But Hunter wants control, too, and develops Pica as a method of control. Pica is often a subset of obsessive-compulsive disorder, or OCD, a mental disorder where the brain fixates on certain irrational thoughts and actions. It is often about trying to gain control over the uncontrollable and find ways to prevent disasters through repetitive actions. However, OCD is often used as a punchline, a personality quirk reserved for gags. Swallow finally provides a realistic and careful examination of the disorder. It is never romanticized or played for laughs; rather it is shown as a very real and potentially harmful manifestation of anxiety that is often born of trauma.
“Swallow is, in a word, devastating…”
Haley Bennett steals the show as Hunter. She plays a young woman trying to play a housewife with such heartbreaking sincerity. Bennett is able to capture Hunter’s desperation, frustration, and small sparks of joy in even the shortest lines. Her face rises in elation as she receives words of approval and falls with each back-handed compliment. For most of the film, Hunter is alone, so Bennett must convey Hunter’s emotional state through perfect silence. The way Bennett longingly holds, looks at, and eventually eats inedible objects is haunting. It is the only thing that brings her happiness.
In contrast to Bennett is Stowell’s Richie and his parents, played by Elizabeth Marvel and David Rasche. Each of their lines is uttered with such venom, you can’t help but hate every one of them from the moment they come on screen. Each actor plays an abhorrent rich person eerily well, creating villains out of everyday people. They utter words full of hate so casually, you do a double-take and ask yourself, Did they really just say that? These are the nasty in-laws you pray you don’t have, who needle and interfere with your life because they believe they are owed your every move.
Everyone’s desire for control is reflected in the film’s aesthetics as everything in the homes of the rich is perfectly in place. Furniture is placed at the precise angle, colors of walls are carefully picked, and the house must look like no one actually lives in it. The house is the pinnacle of a curated aesthetic that is not necessarily comfortable but portrays a certain status. It is beautiful, yet sterile, like a museum full of delicate objects that will crumble if you even breathe on them the wrong way. Even the domestic space is designed to appear hostile.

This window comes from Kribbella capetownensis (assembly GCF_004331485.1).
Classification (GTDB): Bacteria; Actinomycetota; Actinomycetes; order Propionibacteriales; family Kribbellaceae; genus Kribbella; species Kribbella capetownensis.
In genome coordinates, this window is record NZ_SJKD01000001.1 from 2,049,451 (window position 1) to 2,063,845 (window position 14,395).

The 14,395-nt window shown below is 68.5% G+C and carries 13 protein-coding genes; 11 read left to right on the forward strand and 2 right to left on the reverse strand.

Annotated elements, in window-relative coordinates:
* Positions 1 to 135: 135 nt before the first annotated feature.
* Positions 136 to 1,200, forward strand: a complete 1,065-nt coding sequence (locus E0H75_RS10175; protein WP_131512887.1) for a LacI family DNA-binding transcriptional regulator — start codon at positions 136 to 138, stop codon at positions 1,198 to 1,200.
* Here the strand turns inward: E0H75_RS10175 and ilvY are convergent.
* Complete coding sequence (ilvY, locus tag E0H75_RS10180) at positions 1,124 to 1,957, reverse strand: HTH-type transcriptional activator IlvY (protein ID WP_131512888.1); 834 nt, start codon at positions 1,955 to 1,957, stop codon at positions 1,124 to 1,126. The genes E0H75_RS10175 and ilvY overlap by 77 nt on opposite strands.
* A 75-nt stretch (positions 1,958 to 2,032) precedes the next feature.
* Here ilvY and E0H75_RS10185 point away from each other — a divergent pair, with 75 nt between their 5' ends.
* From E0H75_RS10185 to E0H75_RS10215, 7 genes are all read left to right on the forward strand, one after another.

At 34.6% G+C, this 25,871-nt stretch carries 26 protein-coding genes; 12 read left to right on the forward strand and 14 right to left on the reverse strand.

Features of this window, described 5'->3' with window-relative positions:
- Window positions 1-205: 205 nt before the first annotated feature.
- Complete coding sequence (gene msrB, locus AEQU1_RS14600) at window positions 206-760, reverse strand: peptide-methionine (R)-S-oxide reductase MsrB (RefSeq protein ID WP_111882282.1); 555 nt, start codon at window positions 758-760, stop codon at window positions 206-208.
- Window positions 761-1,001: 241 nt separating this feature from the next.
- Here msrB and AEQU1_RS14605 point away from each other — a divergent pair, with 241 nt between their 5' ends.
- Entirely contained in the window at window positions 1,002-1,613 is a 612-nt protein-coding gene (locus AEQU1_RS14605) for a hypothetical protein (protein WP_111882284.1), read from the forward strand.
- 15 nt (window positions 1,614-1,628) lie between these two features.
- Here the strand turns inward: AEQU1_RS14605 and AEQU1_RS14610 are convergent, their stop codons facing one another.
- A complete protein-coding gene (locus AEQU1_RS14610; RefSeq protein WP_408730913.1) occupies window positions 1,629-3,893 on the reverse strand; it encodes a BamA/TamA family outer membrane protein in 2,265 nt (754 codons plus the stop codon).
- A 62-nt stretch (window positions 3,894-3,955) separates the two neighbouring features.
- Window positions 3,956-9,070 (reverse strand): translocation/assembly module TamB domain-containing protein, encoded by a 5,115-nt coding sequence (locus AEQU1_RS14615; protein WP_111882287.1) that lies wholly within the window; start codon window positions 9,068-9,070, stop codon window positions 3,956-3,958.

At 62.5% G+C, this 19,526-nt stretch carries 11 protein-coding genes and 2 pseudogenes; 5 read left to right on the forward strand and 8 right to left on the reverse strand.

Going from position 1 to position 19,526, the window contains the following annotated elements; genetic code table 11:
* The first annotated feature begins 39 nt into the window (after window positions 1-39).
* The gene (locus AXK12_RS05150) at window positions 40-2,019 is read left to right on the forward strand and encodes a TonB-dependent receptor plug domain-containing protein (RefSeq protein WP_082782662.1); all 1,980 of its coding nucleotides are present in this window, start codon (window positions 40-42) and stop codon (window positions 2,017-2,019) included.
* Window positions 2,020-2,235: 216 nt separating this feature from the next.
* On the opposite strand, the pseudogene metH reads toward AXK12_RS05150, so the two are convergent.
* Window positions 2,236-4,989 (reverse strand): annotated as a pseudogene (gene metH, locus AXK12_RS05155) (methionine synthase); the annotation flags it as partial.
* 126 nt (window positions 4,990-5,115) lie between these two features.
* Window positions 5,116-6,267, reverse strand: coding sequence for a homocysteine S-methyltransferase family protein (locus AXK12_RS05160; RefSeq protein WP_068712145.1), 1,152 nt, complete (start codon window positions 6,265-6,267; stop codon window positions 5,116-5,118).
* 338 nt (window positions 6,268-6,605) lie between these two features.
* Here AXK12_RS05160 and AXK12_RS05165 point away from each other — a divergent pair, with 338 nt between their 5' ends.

Swallow is the film I have been waiting for. It is an honest portrayal of the symptoms of OCD and how trauma manifests in strange, distressing ways. It is by no means an easy film to watch, between Hunter’s constant emotional abuse at the hands of her family and her increasing need to eat dangerous objects. But it is an important film to watch, one that stretches the boundaries of genre film and what horror means. This is not a film about a ghost, a supernatural monster, or even a serial killer. It is a film about the terrors our own loved ones can inflict upon us. Swallow is a film about a fight for control and what it truly means to achieve autonomy over your life.
“…an important film to watch, one that stretches the boundaries of genre film and what horror means.’
From IFC Films, Carlo Mirabella-Davis’ Have you seen Swallow? is in select theatres and on demand March 6, 2020. Let us know what you think of the film, and of Haley Bennett’s incredible performance over on Twitter, in the Nightmare on Film Street SubReddit, and in the Horror Movie Fiend Club on Facebook!